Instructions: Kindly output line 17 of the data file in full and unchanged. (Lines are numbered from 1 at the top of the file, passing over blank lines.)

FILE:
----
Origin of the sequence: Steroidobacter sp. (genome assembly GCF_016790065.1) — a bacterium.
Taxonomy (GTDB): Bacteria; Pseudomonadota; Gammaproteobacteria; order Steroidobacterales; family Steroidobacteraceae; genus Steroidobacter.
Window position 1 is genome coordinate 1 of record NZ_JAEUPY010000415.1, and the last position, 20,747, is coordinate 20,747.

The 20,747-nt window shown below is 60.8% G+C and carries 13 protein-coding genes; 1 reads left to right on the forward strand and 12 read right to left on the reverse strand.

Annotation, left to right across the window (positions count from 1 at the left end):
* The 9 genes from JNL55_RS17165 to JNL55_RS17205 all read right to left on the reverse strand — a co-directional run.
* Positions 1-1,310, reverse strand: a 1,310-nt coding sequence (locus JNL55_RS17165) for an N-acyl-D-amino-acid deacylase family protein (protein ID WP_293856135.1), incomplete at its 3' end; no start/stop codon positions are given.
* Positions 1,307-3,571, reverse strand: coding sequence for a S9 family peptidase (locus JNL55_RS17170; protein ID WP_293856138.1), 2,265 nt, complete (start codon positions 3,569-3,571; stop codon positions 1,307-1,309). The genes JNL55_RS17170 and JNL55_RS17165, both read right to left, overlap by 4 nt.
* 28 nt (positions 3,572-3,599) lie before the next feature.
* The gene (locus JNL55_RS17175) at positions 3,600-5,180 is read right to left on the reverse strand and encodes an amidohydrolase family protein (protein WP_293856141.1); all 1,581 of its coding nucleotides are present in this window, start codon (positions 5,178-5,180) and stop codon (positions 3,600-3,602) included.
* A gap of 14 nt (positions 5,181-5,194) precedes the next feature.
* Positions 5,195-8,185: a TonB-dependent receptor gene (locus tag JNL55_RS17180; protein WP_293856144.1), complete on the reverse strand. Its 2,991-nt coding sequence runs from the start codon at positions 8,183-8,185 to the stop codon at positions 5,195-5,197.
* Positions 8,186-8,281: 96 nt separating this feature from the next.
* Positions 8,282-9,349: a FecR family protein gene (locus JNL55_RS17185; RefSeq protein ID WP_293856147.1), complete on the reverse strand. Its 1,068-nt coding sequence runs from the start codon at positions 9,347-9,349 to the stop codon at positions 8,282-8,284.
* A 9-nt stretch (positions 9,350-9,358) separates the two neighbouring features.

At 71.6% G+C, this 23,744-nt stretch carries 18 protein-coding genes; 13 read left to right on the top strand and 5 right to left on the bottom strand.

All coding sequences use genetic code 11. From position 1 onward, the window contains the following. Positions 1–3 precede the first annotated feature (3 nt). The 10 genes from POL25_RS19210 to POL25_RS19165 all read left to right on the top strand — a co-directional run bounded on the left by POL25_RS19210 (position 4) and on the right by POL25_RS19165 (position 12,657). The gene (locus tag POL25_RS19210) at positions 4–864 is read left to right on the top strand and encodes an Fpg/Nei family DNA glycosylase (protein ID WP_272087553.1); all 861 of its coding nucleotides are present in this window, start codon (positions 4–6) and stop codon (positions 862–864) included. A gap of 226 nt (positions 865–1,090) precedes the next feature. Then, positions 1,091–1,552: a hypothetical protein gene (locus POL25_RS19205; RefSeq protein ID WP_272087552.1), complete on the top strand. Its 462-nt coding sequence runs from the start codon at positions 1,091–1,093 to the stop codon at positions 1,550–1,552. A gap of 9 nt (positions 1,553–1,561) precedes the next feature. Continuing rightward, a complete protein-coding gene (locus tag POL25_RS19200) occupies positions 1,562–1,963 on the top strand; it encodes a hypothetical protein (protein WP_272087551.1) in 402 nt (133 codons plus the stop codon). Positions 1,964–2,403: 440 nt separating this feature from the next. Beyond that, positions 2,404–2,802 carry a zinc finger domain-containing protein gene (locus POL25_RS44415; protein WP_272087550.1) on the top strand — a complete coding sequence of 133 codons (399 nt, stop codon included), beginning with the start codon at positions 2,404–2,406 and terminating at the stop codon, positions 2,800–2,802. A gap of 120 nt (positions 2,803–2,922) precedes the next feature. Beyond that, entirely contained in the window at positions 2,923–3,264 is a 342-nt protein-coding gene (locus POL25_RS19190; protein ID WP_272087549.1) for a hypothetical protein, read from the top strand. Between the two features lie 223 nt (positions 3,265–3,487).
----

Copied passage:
All coding sequences use genetic code 11. From position 1 onward, the window contains the following. Positions 1–3 precede the first annotated feature (3 nt). The 10 genes from POL25_RS19210 to POL25_RS19165 all read left to right on the top strand — a co-directional run bounded on the left by POL25_RS19210 (position 4) and on the right by POL25_RS19165 (position 12,657). The gene (locus tag POL25_RS19210) at positions 4–864 is read left to right on the top strand and encodes an Fpg/Nei family DNA glycosylase (protein ID WP_272087553.1); all 861 of its coding nucleotides are present in this window, start codon (positions 4–6) and stop codon (positions 862–864) included. A gap of 226 nt (positions 865–1,090) precedes the next feature. Then, positions 1,091–1,552: a hypothetical protein gene (locus POL25_RS19205; RefSeq protein ID WP_272087552.1), complete on the top strand. Its 462-nt coding sequence runs from the start codon at positions 1,091–1,093 to the stop codon at positions 1,550–1,552. A gap of 9 nt (positions 1,553–1,561) precedes the next feature. Continuing rightward, a complete protein-coding gene (locus tag POL25_RS19200) occupies positions 1,562–1,963 on the top strand; it encodes a hypothetical protein (protein WP_272087551.1) in 402 nt (133 codons plus the stop codon). Positions 1,964–2,403: 440 nt separating this feature from the next. Beyond that, positions 2,404–2,802 carry a zinc finger domain-containing protein gene (locus POL25_RS44415; protein WP_272087550.1) on the top strand — a complete coding sequence of 133 codons (399 nt, stop codon included), beginning with the start codon at positions 2,404–2,406 and terminating at the stop codon, positions 2,800–2,802. A gap of 120 nt (positions 2,803–2,922) precedes the next feature. Beyond that, entirely contained in the window at positions 2,923–3,264 is a 342-nt protein-coding gene (locus POL25_RS19190; protein ID WP_272087549.1) for a hypothetical protein, read from the top strand. Between the two features lie 223 nt (positions 3,265–3,487).